20. “many of the responders tend to assume that the formula has been scientifically improved, even though they have no evidence to suspect so (besides the company’s assurance).”

    Well, I suppose I can bust out my mass spectrometer and analyze it myself at home….

    If the company makes that kind of claim through official channels, we have to assume it’s true. Why would it be foolish to do so? Because corporations are “evil” and we should assume they are trying to cheat us? That if it wasn’t for that pesky “cash” they would be free to just go ahead and collect our firstborn for payment?

    Here’s a secret for you folks out there: corporations exist to make money. Actually, I think that’s the definition. So when the cost of materials goes up, they have two choices: give you the same for more or less for the same. People bitch when the price goes up, so they protect their sales by doing the less obvious. And protecting their sales now means less price increases/procuct reductions in the future. Do you realize if it wasn’t for corporations with their massive research budgets and mass production facilities we wouldn’t *have* most of the things we do now? You’d still be banging your clothes against rocks. I hate this backlash against corporations because they are out to get money. What kind of jobs do you people have? Would you do it for free? Would you take a pay cut because the cost of operations for your business when up? No, you’d expect your bosses to raise the price of your product instead.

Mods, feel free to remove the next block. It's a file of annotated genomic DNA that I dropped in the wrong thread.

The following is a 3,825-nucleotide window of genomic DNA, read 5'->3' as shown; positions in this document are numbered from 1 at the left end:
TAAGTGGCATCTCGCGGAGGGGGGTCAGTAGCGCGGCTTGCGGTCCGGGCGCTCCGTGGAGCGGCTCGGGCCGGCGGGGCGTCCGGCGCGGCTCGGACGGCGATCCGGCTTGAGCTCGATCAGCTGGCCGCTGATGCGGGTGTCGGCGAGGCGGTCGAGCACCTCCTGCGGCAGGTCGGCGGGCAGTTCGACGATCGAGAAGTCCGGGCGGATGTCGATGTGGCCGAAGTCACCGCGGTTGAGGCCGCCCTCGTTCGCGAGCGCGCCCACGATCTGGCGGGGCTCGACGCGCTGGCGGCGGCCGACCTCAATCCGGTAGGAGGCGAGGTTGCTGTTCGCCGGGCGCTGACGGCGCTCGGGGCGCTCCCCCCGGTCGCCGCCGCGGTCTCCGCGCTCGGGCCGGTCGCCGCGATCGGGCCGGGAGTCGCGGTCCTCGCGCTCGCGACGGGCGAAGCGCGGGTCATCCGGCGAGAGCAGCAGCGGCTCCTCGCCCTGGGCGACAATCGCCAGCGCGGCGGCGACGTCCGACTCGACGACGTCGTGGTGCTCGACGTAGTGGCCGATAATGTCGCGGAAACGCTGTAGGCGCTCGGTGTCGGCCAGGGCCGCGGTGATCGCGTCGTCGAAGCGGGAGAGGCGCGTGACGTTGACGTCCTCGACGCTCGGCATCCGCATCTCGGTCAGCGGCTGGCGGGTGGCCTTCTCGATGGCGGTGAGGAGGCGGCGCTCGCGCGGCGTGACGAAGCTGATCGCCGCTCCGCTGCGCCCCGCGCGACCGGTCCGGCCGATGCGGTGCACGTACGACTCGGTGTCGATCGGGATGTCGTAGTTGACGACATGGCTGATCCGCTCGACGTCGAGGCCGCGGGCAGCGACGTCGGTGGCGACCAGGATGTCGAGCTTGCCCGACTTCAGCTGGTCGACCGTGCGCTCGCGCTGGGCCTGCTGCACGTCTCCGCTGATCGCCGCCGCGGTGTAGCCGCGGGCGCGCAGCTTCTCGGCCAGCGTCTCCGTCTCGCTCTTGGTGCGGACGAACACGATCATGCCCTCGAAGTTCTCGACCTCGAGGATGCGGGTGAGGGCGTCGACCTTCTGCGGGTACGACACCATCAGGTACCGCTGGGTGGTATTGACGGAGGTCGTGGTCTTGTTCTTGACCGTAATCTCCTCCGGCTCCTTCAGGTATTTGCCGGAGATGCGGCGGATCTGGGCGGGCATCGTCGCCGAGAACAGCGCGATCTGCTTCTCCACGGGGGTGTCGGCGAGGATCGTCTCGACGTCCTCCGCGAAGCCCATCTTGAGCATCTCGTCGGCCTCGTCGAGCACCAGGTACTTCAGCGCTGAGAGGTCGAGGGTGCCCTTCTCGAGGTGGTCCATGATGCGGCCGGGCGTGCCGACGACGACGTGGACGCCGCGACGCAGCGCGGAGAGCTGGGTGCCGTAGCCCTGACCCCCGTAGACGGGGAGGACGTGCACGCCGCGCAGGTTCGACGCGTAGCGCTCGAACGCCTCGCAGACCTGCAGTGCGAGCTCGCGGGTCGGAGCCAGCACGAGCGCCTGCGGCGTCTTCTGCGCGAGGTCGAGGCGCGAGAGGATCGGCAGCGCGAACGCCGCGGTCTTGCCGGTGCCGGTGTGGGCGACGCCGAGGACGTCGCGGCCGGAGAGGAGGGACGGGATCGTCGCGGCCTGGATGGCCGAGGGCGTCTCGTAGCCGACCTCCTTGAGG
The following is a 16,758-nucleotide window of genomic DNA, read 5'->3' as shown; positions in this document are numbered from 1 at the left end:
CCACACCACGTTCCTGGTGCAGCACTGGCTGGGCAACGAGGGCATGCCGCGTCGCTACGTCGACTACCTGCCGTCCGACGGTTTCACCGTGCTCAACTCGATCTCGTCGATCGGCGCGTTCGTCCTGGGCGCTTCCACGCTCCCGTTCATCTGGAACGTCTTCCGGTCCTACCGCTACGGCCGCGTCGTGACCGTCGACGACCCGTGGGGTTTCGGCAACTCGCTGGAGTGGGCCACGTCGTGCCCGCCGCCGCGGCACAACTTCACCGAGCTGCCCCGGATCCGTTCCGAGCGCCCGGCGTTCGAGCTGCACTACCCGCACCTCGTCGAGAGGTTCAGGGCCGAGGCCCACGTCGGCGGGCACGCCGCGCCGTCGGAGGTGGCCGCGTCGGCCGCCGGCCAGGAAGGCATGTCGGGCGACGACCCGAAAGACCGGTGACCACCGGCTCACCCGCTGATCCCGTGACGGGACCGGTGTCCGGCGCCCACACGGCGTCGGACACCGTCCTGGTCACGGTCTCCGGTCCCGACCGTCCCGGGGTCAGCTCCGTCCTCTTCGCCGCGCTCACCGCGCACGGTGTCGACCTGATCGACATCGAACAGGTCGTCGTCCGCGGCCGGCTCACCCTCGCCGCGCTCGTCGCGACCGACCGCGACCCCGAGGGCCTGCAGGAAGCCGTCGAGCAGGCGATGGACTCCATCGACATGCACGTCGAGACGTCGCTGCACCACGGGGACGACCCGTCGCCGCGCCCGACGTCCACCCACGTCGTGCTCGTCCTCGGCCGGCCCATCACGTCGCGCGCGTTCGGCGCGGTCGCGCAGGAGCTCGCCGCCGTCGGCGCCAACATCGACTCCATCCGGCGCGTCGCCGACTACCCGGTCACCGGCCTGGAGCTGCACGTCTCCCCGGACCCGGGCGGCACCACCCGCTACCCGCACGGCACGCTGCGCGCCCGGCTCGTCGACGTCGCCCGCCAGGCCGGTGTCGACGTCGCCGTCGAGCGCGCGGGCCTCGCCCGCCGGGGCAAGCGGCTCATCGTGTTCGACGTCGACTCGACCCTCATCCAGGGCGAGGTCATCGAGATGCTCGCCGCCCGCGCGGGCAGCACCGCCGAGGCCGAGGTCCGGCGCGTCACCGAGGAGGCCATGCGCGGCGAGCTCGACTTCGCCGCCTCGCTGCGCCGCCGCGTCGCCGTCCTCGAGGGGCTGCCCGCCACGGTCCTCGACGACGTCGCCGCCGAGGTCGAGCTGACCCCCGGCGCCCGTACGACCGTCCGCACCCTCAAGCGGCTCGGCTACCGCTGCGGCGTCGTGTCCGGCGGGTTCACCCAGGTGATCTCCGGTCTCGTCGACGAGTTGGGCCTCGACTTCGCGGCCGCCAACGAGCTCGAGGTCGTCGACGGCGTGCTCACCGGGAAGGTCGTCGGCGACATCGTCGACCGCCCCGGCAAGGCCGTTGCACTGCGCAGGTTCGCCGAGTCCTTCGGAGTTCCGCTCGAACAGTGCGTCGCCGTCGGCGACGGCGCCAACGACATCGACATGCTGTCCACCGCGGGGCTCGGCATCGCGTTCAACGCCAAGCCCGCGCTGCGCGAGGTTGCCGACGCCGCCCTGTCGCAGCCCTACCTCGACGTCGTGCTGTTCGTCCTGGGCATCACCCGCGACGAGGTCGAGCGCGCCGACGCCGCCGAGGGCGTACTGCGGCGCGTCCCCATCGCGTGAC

Comment by Dave — September 27, 2006 @ 9:55 am
  21. According to 1 responder I am required to read the instructions
    on everything I buy regularly every time just in case they have gotten a
    wild hair and decided to change their product without any
    indication of doing so. If Tide was not trying to deceive then
    why did the box stay the same size. If I used Tide and they
    did this change entirely for my benefit why not make the box
    smaller so it would not take up as much space in my tiny
    laundry room? Corporations make changes for 1 reason only, to
    make money. That is not a bad thing. We would not have the
    goods we need without them. I am not going to make laundry
    detergent or anything else without making money. Are you? It
    becomes bad when we are deceived.

    Comment by Spring — September 27, 2006 @ 10:55 am
  22. Spring makes a vaild point, why read when we can assume? Heck, back in the early 1900’s when a majority of the population was illiterate and we all grabbed the bigger box because bigger must be better, life was definately of a higher quality, right?

    Or perhaps it could be that what’s inside really does matter and consumers are expected to do their part in being informed. Perhaps I missed something, but ever since I knew clothes needed to be washed, I’ve seen a scoop included the box of laundry detergent. I don’t tend to get too attached to any one disposable plastic scoop, so I use the new one that is included. Every time I have looked at such a scoop I have noticed that it have various lines for suggested use on various sizes of loads. The same multiple lines are on scoops from the big name brands as from the generic brands. The important thing is truly that you are getting the same value for your dollar and that claims being made are true.